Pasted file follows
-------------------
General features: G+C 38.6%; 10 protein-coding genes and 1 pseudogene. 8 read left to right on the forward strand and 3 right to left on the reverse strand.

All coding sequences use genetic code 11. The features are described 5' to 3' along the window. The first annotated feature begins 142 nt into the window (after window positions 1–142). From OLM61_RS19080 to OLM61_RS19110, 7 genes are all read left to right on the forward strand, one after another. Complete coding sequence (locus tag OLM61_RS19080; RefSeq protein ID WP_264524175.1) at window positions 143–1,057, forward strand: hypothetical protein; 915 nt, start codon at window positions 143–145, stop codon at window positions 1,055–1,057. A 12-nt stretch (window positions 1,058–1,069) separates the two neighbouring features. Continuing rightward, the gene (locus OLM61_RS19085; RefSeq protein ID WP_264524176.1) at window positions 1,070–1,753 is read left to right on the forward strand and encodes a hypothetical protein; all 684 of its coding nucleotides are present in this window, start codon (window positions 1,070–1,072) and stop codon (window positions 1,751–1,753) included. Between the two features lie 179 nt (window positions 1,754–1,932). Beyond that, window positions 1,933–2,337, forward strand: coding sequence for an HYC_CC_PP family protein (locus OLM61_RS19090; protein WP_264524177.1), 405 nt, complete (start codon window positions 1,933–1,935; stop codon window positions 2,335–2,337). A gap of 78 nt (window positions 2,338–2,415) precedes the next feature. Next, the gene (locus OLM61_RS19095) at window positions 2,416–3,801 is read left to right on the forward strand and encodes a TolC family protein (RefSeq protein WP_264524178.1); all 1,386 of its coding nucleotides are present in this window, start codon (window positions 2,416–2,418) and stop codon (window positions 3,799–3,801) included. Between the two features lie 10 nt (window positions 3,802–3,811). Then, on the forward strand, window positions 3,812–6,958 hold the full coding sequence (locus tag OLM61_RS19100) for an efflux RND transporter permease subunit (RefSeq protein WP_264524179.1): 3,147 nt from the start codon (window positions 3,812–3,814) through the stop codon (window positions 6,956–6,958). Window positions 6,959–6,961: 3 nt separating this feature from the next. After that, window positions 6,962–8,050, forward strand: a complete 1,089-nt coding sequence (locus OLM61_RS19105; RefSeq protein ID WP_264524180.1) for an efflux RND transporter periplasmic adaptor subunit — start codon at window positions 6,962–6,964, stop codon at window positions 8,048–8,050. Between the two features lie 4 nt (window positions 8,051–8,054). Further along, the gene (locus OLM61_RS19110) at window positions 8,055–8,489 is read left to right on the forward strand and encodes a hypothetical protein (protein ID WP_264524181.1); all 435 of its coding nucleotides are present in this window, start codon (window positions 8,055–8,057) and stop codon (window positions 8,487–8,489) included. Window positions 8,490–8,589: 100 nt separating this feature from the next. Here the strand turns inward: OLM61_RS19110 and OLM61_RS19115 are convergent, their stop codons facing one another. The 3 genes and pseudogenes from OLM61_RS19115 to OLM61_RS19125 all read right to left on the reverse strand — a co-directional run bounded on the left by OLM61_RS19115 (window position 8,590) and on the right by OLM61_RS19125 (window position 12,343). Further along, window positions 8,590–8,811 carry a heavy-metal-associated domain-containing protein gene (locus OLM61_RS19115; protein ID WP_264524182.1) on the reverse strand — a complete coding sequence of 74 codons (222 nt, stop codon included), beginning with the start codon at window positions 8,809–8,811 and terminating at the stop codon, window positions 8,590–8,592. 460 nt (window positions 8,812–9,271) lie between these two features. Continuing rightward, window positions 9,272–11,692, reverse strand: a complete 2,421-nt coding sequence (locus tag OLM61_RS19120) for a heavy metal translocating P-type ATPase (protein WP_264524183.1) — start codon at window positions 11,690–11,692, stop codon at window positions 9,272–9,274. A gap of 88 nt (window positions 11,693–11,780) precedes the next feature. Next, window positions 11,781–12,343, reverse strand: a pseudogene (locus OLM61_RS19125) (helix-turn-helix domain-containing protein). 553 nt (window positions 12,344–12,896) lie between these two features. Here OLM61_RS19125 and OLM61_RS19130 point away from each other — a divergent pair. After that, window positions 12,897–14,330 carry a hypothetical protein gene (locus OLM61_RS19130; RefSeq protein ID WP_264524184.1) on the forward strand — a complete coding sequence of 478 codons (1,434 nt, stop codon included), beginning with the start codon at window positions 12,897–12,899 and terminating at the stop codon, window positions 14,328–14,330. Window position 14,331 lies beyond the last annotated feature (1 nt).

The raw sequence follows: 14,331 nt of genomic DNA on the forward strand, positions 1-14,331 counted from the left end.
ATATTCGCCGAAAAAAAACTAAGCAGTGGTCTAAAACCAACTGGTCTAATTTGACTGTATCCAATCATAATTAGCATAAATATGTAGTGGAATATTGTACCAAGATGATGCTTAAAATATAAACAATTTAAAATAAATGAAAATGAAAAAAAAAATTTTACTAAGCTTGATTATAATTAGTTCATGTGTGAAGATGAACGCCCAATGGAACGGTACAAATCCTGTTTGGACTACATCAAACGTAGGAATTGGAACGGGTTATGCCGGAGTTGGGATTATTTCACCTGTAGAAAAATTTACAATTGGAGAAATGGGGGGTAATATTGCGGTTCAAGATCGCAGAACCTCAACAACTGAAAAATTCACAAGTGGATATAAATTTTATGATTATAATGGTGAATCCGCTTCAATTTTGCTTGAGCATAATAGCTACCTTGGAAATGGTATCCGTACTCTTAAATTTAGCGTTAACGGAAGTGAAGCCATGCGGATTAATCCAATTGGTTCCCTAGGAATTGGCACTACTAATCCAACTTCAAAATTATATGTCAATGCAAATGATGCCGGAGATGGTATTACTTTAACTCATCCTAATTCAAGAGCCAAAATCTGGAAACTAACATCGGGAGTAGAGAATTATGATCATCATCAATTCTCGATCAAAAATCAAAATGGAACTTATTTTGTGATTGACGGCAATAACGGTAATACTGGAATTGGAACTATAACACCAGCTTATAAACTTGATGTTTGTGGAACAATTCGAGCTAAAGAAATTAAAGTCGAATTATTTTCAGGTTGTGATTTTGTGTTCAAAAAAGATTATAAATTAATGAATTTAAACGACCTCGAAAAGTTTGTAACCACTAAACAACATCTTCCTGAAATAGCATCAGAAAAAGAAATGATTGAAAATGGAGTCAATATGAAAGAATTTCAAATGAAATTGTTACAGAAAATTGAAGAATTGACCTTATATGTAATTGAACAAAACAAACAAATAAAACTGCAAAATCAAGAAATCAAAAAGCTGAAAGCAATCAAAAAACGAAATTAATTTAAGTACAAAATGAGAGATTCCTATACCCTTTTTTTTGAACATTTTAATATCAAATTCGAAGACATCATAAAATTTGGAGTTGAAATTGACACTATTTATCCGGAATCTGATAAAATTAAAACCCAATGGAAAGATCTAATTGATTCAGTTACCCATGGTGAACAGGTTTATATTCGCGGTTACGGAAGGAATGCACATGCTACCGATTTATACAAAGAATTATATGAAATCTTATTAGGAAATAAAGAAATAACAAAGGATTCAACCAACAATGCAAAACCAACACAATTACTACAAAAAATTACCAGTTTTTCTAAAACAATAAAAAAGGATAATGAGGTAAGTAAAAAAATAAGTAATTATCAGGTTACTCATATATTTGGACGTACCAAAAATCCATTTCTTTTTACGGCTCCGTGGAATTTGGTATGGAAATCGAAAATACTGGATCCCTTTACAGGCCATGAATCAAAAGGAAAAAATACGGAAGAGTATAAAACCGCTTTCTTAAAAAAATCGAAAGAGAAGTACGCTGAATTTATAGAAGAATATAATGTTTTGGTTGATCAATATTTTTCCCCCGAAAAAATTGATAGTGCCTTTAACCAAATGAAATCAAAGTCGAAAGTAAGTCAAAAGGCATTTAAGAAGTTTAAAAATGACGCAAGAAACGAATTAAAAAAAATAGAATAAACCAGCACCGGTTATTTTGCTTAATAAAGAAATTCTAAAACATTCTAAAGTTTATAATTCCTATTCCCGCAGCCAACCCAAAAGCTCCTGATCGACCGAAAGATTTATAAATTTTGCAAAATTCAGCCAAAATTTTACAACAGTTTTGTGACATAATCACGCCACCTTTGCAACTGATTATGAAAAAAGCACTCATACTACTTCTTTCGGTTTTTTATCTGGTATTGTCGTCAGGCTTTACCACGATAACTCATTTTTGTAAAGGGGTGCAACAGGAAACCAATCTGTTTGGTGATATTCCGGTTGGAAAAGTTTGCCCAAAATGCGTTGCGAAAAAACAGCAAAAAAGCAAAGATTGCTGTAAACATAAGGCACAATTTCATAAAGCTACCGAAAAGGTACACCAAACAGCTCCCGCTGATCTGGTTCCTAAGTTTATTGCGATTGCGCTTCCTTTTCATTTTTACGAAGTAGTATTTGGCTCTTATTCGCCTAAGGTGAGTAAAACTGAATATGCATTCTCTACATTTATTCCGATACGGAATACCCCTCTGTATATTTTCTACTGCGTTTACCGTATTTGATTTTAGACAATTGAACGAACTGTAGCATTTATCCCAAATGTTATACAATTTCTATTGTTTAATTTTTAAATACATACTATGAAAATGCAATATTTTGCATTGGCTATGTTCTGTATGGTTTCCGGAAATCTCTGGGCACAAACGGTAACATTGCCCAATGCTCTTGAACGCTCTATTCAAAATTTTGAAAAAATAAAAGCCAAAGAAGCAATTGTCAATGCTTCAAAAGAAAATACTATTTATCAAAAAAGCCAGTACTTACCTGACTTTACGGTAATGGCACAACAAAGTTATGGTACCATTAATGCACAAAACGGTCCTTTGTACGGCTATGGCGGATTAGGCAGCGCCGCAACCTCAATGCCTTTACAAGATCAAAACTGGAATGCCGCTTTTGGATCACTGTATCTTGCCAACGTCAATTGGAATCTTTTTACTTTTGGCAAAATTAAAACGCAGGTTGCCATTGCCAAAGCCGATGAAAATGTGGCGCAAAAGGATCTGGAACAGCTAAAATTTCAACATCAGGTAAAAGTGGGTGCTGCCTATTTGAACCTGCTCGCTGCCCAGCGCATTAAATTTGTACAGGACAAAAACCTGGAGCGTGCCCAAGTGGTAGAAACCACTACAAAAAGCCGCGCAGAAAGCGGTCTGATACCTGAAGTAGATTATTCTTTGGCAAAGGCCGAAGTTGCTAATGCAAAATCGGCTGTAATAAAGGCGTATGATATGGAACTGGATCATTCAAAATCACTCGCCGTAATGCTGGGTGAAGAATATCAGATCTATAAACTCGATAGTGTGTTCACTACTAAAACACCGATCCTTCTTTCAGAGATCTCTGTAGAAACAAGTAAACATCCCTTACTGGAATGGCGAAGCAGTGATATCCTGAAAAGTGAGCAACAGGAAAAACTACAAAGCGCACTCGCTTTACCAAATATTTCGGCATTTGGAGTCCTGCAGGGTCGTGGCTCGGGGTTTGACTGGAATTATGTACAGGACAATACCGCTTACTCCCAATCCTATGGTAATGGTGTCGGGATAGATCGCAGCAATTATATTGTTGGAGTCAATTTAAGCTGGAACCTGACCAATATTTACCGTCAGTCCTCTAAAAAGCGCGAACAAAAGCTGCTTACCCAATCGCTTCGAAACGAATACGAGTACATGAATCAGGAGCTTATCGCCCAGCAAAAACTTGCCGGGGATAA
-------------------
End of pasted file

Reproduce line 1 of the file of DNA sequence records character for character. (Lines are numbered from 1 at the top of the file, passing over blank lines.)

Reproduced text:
General features: G+C 38.6%; 10 protein-coding genes and 1 pseudogene. 8 read left to right on the forward strand and 3 right to left on the reverse strand.